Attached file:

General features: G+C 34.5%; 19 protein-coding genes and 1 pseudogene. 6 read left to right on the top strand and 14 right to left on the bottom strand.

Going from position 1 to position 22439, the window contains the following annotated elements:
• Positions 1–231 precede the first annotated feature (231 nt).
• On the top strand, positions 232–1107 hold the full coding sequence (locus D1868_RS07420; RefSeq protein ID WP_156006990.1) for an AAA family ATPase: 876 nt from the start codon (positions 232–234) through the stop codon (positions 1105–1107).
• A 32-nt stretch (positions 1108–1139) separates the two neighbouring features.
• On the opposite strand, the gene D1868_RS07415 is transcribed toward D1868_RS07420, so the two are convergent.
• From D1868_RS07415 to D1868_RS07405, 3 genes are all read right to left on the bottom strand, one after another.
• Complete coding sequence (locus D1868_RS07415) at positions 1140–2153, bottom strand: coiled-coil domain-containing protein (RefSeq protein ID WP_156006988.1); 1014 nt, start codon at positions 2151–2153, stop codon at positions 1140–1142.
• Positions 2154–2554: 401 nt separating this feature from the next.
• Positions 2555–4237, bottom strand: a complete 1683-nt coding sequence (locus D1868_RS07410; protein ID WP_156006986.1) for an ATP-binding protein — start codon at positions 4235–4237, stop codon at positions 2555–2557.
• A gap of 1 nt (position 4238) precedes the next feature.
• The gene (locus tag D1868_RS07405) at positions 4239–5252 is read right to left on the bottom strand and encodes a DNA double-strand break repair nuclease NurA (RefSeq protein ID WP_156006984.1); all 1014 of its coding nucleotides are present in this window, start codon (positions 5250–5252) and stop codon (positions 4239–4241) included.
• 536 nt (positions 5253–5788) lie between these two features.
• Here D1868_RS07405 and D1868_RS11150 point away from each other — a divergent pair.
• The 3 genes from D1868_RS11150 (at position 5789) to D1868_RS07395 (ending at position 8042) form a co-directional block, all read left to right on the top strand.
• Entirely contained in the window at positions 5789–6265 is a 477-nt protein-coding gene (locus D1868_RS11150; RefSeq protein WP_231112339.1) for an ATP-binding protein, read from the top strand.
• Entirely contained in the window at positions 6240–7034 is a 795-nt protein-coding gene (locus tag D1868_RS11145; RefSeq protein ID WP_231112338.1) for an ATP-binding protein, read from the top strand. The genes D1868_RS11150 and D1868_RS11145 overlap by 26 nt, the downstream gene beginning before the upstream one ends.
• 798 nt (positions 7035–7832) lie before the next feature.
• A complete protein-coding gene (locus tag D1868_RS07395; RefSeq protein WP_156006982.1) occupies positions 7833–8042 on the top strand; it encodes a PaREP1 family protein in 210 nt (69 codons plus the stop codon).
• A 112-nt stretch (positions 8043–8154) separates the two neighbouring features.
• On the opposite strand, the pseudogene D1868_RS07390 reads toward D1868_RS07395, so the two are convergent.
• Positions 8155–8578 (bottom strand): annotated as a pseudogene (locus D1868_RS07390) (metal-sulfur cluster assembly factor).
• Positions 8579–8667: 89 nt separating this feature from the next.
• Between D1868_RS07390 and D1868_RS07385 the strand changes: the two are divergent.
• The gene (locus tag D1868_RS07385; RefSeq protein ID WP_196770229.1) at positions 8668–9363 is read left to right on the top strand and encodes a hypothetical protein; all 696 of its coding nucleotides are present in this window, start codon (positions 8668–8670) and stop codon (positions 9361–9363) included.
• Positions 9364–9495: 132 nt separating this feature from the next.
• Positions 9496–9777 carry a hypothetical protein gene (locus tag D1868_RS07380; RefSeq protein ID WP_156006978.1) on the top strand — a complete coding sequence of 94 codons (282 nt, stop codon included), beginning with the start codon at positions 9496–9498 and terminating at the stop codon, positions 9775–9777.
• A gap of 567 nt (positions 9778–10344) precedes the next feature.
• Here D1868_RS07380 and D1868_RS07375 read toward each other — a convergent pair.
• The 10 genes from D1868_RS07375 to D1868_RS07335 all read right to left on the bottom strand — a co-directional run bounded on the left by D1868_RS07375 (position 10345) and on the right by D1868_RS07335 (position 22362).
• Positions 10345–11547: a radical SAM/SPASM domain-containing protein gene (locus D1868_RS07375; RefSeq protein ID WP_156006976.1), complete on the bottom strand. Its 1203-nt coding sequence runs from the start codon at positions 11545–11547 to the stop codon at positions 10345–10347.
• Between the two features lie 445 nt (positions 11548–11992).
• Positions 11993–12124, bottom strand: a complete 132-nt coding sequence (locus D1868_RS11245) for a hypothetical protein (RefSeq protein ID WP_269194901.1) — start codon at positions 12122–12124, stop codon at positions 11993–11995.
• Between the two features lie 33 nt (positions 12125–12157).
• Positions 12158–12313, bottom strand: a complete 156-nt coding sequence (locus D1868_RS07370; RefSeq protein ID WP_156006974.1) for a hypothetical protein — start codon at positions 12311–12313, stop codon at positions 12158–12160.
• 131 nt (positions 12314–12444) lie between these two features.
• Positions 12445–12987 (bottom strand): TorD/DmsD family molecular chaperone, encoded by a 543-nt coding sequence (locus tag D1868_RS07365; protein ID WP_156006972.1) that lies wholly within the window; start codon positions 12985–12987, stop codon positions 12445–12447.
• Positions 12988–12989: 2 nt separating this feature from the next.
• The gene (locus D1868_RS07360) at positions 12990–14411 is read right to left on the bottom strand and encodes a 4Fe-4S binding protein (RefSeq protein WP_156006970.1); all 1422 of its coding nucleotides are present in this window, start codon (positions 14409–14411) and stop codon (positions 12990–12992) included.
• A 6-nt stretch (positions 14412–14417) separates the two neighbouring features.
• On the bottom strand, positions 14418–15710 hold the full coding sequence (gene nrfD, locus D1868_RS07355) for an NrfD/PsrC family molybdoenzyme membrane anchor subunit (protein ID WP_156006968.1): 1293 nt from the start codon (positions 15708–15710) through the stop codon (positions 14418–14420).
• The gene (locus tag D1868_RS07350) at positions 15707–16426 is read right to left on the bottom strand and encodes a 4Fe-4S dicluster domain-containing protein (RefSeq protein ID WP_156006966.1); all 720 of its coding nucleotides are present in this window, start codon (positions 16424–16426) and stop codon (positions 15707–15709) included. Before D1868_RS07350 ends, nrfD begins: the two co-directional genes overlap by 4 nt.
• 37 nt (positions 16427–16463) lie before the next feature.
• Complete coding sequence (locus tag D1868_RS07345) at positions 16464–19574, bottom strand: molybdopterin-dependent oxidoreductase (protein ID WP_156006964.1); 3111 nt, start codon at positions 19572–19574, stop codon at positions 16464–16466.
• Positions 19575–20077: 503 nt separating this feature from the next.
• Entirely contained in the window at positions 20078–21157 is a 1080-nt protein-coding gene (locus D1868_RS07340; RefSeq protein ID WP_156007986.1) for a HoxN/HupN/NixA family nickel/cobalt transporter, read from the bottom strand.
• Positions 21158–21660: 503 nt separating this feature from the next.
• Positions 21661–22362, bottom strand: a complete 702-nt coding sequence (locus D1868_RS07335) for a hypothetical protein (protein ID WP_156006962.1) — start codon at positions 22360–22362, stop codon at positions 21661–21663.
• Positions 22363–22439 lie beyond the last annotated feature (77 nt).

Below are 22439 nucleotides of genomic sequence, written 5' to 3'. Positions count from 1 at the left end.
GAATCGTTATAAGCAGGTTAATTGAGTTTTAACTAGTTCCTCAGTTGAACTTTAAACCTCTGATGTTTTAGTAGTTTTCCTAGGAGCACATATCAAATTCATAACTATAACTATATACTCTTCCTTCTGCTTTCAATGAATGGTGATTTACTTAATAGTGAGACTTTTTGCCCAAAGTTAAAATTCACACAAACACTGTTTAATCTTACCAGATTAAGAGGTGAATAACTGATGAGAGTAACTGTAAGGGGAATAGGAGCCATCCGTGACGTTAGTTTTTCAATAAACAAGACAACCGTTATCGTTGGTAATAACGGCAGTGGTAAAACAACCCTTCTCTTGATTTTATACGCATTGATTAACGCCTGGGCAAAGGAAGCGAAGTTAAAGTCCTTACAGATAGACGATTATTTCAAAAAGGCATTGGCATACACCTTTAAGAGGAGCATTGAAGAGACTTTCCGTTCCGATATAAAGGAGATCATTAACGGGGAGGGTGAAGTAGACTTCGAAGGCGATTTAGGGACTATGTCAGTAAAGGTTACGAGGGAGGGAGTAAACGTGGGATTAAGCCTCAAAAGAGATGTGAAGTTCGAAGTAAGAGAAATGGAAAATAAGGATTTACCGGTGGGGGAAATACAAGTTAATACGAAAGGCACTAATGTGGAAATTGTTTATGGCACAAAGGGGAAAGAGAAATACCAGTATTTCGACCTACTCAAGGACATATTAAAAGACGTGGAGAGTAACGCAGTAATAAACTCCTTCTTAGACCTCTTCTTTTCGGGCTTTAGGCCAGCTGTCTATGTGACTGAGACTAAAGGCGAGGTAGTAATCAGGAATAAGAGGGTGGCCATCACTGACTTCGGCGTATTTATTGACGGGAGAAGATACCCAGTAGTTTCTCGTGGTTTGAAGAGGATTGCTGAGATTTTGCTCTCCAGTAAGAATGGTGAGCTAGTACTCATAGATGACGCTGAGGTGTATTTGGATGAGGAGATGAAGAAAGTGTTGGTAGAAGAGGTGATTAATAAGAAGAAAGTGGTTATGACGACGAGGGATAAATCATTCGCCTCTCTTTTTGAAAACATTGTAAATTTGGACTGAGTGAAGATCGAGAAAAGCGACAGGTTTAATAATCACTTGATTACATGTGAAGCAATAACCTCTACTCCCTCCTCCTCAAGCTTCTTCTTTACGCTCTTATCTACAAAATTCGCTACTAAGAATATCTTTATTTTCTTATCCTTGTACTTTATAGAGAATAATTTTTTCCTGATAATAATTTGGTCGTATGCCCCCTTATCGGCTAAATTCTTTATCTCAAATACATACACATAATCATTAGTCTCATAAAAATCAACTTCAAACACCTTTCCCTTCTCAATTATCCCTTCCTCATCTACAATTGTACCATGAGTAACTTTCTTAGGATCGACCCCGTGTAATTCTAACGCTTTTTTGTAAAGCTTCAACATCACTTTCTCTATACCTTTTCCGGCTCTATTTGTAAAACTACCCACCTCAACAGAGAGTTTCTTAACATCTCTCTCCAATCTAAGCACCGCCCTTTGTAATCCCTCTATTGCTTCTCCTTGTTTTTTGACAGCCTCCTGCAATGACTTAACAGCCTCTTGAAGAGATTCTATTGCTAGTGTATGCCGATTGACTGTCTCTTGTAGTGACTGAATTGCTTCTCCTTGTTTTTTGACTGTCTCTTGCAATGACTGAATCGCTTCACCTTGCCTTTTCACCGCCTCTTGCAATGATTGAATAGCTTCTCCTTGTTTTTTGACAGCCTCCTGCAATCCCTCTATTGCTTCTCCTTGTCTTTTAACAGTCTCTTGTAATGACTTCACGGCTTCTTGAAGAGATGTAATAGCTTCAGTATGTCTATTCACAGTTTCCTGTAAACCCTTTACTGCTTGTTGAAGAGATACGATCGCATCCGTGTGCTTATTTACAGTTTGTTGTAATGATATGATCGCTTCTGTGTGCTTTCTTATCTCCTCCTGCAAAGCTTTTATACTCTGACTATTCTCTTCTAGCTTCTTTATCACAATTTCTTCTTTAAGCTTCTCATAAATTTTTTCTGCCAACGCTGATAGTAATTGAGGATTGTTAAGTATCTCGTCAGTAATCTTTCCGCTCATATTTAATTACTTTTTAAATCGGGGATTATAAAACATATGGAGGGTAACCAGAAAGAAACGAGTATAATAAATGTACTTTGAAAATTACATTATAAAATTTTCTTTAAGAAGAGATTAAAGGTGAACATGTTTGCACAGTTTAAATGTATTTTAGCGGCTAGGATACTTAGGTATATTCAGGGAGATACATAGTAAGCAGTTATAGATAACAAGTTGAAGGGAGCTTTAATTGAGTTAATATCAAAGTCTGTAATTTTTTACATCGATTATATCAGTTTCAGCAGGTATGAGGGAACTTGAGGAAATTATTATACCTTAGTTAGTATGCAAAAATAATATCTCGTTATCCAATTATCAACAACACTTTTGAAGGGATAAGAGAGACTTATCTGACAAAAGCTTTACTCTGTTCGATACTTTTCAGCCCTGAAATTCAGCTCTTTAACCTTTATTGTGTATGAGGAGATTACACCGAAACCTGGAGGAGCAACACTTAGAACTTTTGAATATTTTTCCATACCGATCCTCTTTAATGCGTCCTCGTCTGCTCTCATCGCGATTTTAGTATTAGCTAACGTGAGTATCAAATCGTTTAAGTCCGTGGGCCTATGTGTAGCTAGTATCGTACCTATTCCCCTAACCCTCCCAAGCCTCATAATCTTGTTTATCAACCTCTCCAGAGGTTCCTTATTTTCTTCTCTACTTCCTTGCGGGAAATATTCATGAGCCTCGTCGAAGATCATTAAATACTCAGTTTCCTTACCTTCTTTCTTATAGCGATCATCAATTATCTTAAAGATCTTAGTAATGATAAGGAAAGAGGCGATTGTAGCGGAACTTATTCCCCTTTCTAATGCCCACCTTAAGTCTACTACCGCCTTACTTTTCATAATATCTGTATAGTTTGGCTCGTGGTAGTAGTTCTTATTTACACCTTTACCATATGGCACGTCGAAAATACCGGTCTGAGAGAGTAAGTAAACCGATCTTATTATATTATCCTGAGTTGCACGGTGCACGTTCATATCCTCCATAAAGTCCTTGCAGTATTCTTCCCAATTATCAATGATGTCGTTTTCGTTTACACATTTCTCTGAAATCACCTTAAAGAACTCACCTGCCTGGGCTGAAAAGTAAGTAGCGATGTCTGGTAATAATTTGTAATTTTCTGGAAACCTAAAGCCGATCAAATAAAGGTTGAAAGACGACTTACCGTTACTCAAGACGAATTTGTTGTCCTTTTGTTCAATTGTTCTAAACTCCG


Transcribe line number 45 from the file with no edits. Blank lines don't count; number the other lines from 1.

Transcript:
• Positions 19575–20077: 503 nt separating this feature from the next.